Suppose $F$ is the cumulative distribution function of the normal distribution with mean $a$ and standard deviation $b$, and suppose $f$ is the probability density function of the normal distribution with mean $w$ and standard deviation $z$. How can I calculate this integral in closed form?

$$\int F(x \mid a,b)f(x \mid w,z) {}dx$$

It seems like my question is very similar to this one, but crucially I'm not using that standard versions of the cdf or pdf. I tried converting my functions to their standard forms, but ended up with this:

$$\int \Phi\left(\frac{x-a}{b}\right)\frac{\phi\left(\frac{x-w}{z}\right)}{z} {}dx$$

And now I'm really confused!

P.S.: If the above does have a closed-form simplification, my true problem is actually closer to this:

$$\int F(2a - \xi - x \mid a,b)f(x \mid w,z) {}dx$$


2 Answers 2


$$\int F(x \mid a,b)f(x \mid w,z) {}dx=E[F(Y \mid a,b)]=\Pr(X<Y)$$ where $Y \sim F(\cdot \mid w,z)$ is independent of $X \sim F(\cdot \mid a,b).$

Now, $X-Y \sim {\cal N}(a-w, z^2+b^2)$. The result is $\boxed{F(0 \mid a-w, \sqrt{z^2+b^2})}$.

Just to check:

> a <- 1; b <- 1
> w <- 2; z <- 2
> integrate(function(x) pnorm(x,a,b)*dnorm(x,w,z), lower=-Inf, upper=Inf)
0.6726396 with absolute error < 2.2e-09
> pnorm(0, a-w, sqrt(b^2+z^2))
[1] 0.6726396

Your last question directly follows from the first one by noting that $$ F(2a - \xi - x \mid a,b) = 1 - F(x \mid 2a-\xi-a,b), $$ therefore the result for your last integral is $\boxed{1-F(0 \mid a-\xi-w, \sqrt{z^2+b^2})}$.

> ksi <- 3
> integrate(function(x) pnorm(2*a-ksi-x,a,b)*dnorm(x,w,z), lower=-Inf, upper=Inf)
0.03681913 with absolute error < 0.00012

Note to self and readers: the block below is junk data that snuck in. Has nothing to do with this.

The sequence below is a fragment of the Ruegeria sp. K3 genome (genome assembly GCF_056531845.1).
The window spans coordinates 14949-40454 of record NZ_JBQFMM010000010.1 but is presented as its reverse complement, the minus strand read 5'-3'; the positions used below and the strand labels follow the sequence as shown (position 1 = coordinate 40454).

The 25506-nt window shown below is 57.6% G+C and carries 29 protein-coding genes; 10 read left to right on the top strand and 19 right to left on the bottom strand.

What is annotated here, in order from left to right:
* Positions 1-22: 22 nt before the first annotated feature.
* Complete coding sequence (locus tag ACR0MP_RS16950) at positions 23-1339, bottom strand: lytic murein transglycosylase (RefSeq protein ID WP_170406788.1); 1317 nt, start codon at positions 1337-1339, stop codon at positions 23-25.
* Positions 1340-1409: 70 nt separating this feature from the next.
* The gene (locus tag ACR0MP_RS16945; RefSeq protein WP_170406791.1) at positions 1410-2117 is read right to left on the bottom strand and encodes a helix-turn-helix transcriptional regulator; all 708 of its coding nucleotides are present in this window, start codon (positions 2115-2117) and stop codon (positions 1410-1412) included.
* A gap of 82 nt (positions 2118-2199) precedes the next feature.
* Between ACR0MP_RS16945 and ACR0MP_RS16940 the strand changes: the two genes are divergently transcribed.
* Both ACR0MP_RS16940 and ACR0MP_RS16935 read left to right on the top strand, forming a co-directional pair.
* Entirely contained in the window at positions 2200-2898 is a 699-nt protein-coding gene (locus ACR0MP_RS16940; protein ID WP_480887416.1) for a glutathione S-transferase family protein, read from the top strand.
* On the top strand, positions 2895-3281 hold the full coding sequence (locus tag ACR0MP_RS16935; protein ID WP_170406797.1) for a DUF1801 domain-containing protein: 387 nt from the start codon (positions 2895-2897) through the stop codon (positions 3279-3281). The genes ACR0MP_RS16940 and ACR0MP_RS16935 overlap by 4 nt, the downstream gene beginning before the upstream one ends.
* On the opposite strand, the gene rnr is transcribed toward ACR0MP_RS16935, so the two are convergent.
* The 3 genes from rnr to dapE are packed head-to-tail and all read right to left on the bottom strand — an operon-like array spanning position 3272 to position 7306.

> 1- pnorm(0, a-ksi-w, sqrt(b^2+z^2))
[1] 0.03681914
  • $\begingroup$ Wow, this is awesome. Do you know how I would solve my P.S. problem similarly? $\endgroup$
    – sammosummo
    Aug 8, 2015 at 0:07
  • $\begingroup$ @user1637894 that's done now $\endgroup$ Aug 8, 2015 at 7:05

I'll gibe you the special case, which may point you to the general case, if it exists.

If the parameters of your distributions were the same, then we have

$$\int F(x|\mu,\sigma)f(x|\mu,\sigma)dx=\int F(x|\mu,\sigma)dF(x|\mu,\sigma)=F^2(x|\mu,\sigma)/2+Const$$

When parameters are not the same, then it gets hairy. There's got to be a way to convert them to standard normal, then it's be the same parameters (0,1). I think it'll give you solution with constants and scaling

So, for different parameters, something like this should be true: $$F(x|\mu_2,\sigma_2)= F(\frac{x-\mu_2}{\sigma_2}\sigma+\mu|\mu,\sigma)$$

Then the integral becomes: $$\int F(x|\mu_2,\sigma_2)f(x|\mu,\sigma)dx=\int F(\frac{x-\mu_2}{\sigma_2}\sigma+\mu|\mu,\sigma)dF(x|\mu,\sigma)$$


$$=\int y(a x +b) dy(x)=?$$ This got to have some beautiful solution, Stiltjes integral or something

UPDATE: I vaguely remember that this type of integrals was used a lot on game theory. The stochastic dominance of the second kind and stuff like that is all based on these integrals

  • 1
    $\begingroup$ Gaussians have nice Fourier transform properties, so thats somewhere to look. $\endgroup$ Aug 7, 2015 at 19:52
  • $\begingroup$ Thanks for your reply! Can you give any more details to go on re: the game theory stuff? $\endgroup$
    – sammosummo
    Aug 7, 2015 at 23:16
  • $\begingroup$ Look at this book, there's pdf of the early version published by rand Corp somewhere in Internet amazon.com/exec/obidos/ASIN/048664216X/ref=nosim/weisstein-20 $\endgroup$
    – Aksakal
    Aug 7, 2015 at 23:22

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